In comments below the question What style are Kafka's novels?, Peter Shor said,

Kafka has been characterized as "magical realism". On the other hand, there are lots of people who disagree with that. (...)


Is The Metamorphosis magical realism? It depends on how you define magical realism. If you define it as "fiction that contains supernatural events which are unexplained," it most certainly is. On the other hand, if you define it as "fiction where the supernatural events are an objective correlative to the characters' emotions or to other events in the book," which describes the archetypical magical realist novel One Hundred Years of Solitude (along with many other magical realist novels), then The Metamorphosis is arguably not magical realism.

What arguments have scholars used to characterise Kafka's short story The Metamorphosis as magic realism or magical realism? Based on the examples of magical realism that I have read in the past (e.g. Alain-Fournier's Le Grand Meaulnes as a precursor of magical realism, Hubert Lampo's De komst van Joachim Stiller, Johan Daisne's De man die zijn haar kort liet knippen were presented to me as examples of magical realism when I was at school) and the works by Kafka that I read at university and later, I had the impression that Kafka represented an entirely different type of world, without ever actually putting my finger on that difference. Peter Shor pointed out that it has to do with how one defines "magical realism". How have scholars defined magical realism in a way that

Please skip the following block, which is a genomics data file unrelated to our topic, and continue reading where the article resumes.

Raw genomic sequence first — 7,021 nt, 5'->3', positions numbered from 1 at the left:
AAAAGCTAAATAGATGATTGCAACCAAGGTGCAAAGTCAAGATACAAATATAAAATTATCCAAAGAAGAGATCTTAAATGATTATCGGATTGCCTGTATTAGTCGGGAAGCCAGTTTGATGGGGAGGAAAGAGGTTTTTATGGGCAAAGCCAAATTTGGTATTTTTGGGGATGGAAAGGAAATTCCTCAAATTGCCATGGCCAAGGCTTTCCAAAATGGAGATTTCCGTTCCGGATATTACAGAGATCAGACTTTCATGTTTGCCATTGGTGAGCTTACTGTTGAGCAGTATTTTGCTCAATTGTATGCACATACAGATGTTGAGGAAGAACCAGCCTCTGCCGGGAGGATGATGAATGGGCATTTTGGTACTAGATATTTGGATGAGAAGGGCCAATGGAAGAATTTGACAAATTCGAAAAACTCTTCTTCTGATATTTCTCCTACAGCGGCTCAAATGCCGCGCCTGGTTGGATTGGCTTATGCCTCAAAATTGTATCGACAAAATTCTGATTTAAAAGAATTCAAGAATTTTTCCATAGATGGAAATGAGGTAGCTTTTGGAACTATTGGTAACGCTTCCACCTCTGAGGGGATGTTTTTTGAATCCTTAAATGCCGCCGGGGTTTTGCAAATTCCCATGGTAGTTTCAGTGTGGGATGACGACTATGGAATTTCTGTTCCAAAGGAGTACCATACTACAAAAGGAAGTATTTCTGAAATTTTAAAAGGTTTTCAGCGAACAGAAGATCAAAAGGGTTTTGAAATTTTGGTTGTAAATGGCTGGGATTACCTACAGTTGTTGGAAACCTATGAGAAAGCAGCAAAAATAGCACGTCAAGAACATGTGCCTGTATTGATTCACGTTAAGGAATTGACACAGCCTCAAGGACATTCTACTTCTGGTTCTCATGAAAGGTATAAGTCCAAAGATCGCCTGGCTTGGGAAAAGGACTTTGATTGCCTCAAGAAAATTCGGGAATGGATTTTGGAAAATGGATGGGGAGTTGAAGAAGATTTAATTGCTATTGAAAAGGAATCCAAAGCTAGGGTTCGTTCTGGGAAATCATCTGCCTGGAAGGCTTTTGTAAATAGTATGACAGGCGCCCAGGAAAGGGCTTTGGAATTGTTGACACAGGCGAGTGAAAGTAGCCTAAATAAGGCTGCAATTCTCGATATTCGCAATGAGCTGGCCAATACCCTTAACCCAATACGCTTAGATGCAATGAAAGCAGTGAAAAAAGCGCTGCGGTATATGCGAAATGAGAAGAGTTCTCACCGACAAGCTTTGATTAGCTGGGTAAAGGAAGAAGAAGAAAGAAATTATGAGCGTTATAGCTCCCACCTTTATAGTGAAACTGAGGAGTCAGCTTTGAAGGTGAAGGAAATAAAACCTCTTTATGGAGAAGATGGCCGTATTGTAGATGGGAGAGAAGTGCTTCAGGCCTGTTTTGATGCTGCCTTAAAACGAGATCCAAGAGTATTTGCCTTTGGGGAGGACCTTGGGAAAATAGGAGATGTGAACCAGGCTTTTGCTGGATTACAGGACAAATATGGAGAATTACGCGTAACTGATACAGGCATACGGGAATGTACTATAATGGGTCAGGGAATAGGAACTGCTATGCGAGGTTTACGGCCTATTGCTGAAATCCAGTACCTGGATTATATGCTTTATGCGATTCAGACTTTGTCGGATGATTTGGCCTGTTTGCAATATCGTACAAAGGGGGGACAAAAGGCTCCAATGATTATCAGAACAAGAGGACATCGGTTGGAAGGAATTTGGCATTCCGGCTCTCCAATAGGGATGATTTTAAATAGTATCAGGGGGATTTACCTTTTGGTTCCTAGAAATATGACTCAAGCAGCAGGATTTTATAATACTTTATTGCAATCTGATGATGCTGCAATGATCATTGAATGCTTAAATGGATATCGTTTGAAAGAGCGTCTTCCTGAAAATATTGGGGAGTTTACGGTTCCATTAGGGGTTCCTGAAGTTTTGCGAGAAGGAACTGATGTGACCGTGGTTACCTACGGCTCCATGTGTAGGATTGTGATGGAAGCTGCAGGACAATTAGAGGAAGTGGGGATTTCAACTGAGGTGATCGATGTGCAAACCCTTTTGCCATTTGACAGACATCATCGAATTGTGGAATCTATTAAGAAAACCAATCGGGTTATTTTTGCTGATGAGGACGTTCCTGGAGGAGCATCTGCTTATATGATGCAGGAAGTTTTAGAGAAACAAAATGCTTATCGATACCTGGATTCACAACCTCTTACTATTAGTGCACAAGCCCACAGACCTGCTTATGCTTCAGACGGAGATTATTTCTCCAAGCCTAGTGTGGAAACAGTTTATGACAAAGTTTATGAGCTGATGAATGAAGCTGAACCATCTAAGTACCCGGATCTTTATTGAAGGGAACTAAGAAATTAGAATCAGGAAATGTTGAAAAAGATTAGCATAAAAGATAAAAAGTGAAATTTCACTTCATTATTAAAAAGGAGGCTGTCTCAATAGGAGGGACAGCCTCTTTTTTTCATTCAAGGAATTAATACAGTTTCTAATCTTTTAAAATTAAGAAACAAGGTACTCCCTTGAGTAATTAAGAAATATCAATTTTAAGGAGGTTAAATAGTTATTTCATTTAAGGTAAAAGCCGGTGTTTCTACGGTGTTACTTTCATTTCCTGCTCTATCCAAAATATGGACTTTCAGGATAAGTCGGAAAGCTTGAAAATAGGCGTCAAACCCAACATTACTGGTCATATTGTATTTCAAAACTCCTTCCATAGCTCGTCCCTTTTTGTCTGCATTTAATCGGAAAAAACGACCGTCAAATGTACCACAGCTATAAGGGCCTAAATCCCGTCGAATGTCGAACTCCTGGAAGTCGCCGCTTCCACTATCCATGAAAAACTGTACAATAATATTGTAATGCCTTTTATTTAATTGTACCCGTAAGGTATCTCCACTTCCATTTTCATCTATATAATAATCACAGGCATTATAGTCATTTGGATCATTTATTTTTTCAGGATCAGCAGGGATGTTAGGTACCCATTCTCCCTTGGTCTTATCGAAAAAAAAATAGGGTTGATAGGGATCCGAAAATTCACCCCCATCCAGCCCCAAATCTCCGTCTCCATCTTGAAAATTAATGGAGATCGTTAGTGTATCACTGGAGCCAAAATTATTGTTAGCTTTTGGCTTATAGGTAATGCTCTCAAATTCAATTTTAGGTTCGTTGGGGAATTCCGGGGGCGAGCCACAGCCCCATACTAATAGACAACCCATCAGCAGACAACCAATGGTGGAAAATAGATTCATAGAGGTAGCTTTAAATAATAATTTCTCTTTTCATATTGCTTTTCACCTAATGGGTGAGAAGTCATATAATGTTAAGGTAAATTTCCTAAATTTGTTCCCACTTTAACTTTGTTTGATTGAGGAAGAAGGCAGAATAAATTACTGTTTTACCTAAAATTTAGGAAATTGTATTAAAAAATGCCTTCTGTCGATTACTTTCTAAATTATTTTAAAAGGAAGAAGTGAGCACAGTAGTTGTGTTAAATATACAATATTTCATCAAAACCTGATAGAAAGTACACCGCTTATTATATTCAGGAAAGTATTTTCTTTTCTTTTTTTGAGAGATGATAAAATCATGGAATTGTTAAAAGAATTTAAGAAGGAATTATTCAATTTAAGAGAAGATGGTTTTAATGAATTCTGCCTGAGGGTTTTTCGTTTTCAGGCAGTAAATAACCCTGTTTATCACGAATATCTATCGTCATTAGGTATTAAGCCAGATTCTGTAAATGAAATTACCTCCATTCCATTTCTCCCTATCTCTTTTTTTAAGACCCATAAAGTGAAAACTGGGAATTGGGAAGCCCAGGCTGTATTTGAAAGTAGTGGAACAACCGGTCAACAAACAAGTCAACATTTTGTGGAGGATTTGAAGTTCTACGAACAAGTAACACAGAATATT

1. excludes Kafka's work, notably "The Metamorphosis", or
  2. includes "The Metamorphosis"?

I intentionally insist on definitions from academic papers and books, not Wikipedia or websites that help students do their homework.

  • So I've read Le Grand Meaulnes (long, long ago) and unless I'm remembering wrong, I wouldn't classify it as magical realism, either. But maybe the generally accepted definition of magical realism is different in German, in English, and in Spanish (I'm assuming that you went to school in a German-speaking country).
    – Peter Shor
    Commented Dec 22, 2020 at 18:35
  • @PeterShor I went to school in Belgium, but I don't think that's very relevant, since the question is about Kafka, not Le Grand Meaulnes.
    – Tsundoku
    Commented Dec 22, 2020 at 20:03
  • Another comment — I think "magical realism" may mean different things in different languages. French Wikipédia classifies William Faulkner's The Sound and the Fury (Le Bruit et la Fureur) as magical realism. I've never seen it classified this way in English, and I don't see any justification for it. So either réalisme magique means something different in French or The Sound and the Fury wasn't translated very faithfully to French.
    – Peter Shor
    Commented Dec 23, 2020 at 0:30
  • @PeterShor Which is why I'm looking for answers based on scholarly publications, not Wikipedia ... Do you think I should narrow down the question to German scholarly publications?
    – Tsundoku
    Commented Dec 23, 2020 at 8:55
  • I've reread Le Grand Meaulnes since I wrote my comment above, and I still don't see how it can be classified as magical realism. it does have an exotic/rarefied atmosphere, but that wouldn't be enough for English-speaking critics to classify it as magical realism. So with that and the Faulkner, I'm puzzled
    – Peter Shor
    Commented Apr 15 at 17:42


Your Answer

By clicking “Post Your Answer”, you agree to our terms of service and acknowledge you have read our privacy policy.